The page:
Sunday, January 20, 2013

On Further Review: Persona (1966)

I know some people would argue that Persona is Bergman’s greatest film. To some it marks the what some would say is the high water mark of the best period of his career that saw films like Winterlight, Through a Glass Darkly, The Silence, Shame, and others.

I personally find it a hysterically funny film that is a prime example of what drove many people I know far away from foreign language films.

Bergman, in an extra on the Persona DVD, talks about trying to make a cinematic poem. Perhaps that’s what the film is but it’s also a very silly one.

The film begins with seemingly random images, film in sprockets, a upside down animation, an erect penis, people in a morgue, a monk setting himself on fire… the film then focuses on what appears to be a boy sleeping (so maybe the others are too). He turns and puts on his glasses and then sees the large out of focus image of women. This then leads into a nurse being briefed by a doctor about a new patient, an actress who will not speak. The actress and the nurse end up in a beach house and the nurse begins to spew out all of her inner secrets. Things are shot very theatrically, at times it feels like we are watching a stage production up close.

It’s very artificial and very silly. Allowing that the film was released in 1966 when much, if not all of this would be shocking (there is very frank discussion of a three some that probably rattled/titillated audiences). It’s also very much a style that is very much in the style of art house films of the period, it’s striving very much to be about something greater, about something more than what is on the screen. The problem is that it’s incredibly pretentious and horribly dated as a result.

For me the trouble is the film is a jumble of ideas, all of them painfully obvious. The opening jumble of ideas makes the film about something. Actually the selection of ideas are too clearly meant to shock with the member, burning monk and entrails being an easy path to making people uncomfortable. To me it's Bergman on autopilot hitting all the things that will provoke a reaction.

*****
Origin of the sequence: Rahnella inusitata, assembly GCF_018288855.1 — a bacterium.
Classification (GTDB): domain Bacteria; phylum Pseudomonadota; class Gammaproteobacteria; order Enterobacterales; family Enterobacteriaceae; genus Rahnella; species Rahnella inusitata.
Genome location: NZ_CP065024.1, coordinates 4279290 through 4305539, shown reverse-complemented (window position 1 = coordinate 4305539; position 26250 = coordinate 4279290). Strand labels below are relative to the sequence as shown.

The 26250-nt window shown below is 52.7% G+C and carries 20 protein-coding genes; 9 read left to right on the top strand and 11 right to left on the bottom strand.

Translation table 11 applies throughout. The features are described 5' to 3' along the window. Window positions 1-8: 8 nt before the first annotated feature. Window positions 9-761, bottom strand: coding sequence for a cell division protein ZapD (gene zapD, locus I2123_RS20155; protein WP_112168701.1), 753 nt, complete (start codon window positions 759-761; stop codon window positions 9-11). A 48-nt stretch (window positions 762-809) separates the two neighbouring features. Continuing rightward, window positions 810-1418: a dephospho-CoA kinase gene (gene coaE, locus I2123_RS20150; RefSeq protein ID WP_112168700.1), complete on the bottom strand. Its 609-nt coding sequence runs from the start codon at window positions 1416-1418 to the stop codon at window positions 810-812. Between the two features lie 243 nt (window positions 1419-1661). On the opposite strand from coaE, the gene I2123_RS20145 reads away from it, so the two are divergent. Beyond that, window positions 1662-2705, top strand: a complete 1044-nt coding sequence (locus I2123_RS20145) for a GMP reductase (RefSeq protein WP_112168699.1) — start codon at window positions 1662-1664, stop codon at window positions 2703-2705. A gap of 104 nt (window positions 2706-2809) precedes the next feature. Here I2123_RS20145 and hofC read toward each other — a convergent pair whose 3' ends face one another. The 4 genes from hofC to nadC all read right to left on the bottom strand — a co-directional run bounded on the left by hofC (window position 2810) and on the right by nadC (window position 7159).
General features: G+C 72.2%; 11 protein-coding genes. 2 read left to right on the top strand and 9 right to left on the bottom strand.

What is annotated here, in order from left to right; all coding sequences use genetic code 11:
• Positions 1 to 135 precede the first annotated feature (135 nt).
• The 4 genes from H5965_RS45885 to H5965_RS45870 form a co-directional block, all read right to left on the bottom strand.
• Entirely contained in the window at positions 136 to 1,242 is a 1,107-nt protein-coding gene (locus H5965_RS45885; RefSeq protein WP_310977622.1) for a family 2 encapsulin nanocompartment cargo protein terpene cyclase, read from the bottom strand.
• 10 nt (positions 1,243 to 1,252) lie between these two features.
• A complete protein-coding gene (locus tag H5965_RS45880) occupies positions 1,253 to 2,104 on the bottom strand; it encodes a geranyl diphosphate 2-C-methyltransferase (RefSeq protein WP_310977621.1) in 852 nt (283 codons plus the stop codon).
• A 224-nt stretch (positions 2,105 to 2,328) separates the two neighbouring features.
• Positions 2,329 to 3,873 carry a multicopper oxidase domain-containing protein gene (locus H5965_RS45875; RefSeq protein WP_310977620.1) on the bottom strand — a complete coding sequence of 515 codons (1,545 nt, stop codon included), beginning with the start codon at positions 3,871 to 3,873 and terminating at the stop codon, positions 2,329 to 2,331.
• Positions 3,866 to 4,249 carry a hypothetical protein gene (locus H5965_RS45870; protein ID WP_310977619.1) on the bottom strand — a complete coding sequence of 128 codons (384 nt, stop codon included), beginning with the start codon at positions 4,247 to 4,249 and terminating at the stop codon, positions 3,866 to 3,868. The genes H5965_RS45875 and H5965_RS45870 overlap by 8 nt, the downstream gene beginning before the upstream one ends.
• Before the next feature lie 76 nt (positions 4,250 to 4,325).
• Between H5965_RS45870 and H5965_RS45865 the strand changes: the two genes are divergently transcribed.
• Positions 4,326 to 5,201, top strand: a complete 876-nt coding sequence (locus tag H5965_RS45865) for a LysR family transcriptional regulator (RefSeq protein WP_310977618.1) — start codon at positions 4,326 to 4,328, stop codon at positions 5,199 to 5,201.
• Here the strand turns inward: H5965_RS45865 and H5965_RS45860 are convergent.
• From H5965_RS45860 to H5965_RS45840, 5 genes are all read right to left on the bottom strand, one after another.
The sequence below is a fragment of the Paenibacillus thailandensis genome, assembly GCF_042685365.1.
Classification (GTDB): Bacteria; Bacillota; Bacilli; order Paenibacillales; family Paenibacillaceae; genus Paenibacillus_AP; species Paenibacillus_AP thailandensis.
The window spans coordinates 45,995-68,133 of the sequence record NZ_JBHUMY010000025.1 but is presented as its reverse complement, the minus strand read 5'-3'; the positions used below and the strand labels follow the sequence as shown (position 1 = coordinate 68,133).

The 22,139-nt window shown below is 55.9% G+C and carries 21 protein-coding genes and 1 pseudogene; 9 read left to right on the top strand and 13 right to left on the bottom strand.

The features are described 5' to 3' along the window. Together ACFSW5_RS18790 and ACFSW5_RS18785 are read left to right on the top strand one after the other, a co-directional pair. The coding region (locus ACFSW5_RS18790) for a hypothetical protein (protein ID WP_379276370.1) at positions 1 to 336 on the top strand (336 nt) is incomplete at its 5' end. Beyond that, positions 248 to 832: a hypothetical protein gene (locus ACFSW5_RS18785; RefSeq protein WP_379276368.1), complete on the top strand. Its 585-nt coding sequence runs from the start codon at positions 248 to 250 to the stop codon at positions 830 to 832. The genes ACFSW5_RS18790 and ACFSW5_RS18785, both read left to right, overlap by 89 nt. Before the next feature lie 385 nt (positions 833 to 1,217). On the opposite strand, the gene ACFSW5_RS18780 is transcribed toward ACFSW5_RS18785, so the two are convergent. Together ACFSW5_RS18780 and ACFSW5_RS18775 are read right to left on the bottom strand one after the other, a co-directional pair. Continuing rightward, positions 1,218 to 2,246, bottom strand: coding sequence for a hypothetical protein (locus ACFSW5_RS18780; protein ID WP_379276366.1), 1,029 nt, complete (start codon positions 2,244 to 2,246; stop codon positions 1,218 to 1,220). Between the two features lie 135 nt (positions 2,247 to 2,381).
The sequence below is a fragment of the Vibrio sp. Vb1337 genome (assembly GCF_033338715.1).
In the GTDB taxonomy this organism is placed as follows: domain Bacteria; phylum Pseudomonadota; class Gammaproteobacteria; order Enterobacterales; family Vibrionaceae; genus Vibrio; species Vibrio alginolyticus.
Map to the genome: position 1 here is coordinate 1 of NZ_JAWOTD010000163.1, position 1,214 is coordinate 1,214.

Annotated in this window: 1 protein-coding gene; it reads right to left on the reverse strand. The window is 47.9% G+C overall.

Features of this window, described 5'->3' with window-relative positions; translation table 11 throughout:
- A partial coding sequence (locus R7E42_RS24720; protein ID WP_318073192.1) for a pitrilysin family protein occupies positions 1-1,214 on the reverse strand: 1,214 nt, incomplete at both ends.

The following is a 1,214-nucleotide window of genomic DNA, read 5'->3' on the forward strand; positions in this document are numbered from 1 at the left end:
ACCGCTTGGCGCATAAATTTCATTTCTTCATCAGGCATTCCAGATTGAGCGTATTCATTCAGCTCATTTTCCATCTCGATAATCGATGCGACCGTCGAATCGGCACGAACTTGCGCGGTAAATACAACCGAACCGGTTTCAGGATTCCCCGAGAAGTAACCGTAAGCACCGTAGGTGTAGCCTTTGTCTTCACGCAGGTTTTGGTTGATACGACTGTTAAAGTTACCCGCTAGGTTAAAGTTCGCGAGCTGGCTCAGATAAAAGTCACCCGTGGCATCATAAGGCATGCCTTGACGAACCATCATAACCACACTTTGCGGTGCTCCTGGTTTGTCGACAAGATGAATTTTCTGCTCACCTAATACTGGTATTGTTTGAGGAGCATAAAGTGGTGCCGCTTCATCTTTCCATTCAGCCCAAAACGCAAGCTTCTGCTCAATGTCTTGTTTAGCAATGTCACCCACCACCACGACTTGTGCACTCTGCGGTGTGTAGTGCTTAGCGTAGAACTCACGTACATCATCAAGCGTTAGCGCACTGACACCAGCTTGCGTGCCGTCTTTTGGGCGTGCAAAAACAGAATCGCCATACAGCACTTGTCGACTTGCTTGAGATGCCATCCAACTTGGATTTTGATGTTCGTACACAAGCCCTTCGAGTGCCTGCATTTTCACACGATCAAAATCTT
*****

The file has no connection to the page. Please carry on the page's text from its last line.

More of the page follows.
The theatrical style of filming is obvious

And as for the dialog, the long monologues and constant references to loneliness makes me wonder if Bergman was trying to be as obvious as possible. It's almost as if he was trying to make a film that everyone would get.

No one is a person, rather they are a chess piece. Bergman doesn't let them be and grow naturally, rather he moves them around for maximum effect. If I do these things I will get this reaction.

If someone turned in a film like this in in most film classes today it would be thrown back at them...or it would be considered a satire. We've moved past this film, Bergman moved past this film, one need only look at the films that followed this and you'll see he shifted back toward things which were a bit less poetic.

Is it a bad film?

No, it's just a dated one. At the same time it's an important one since the film was always a key touchstone in any film class I ever took. Its a film that influenced what followed, for better and worse. Mostly I think for the better since the I think this is as far as one can go without slipping into the avant garde.

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